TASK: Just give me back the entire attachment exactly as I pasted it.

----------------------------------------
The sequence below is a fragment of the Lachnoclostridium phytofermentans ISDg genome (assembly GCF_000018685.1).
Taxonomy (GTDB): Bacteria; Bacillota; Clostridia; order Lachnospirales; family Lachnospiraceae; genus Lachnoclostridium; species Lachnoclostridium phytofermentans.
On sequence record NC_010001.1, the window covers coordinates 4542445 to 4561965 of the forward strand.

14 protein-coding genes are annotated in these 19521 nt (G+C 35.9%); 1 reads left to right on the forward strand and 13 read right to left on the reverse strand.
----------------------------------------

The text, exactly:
The sequence below is a fragment of the Lachnoclostridium phytofermentans ISDg genome (assembly GCF_000018685.1).
Taxonomy (GTDB): Bacteria; Bacillota; Clostridia; order Lachnospirales; family Lachnospiraceae; genus Lachnoclostridium; species Lachnoclostridium phytofermentans.
On sequence record NC_010001.1, the window covers coordinates 4542445 to 4561965 of the forward strand.

14 protein-coding genes are annotated in these 19521 nt (G+C 35.9%); 1 reads left to right on the forward strand and 13 read right to left on the reverse strand.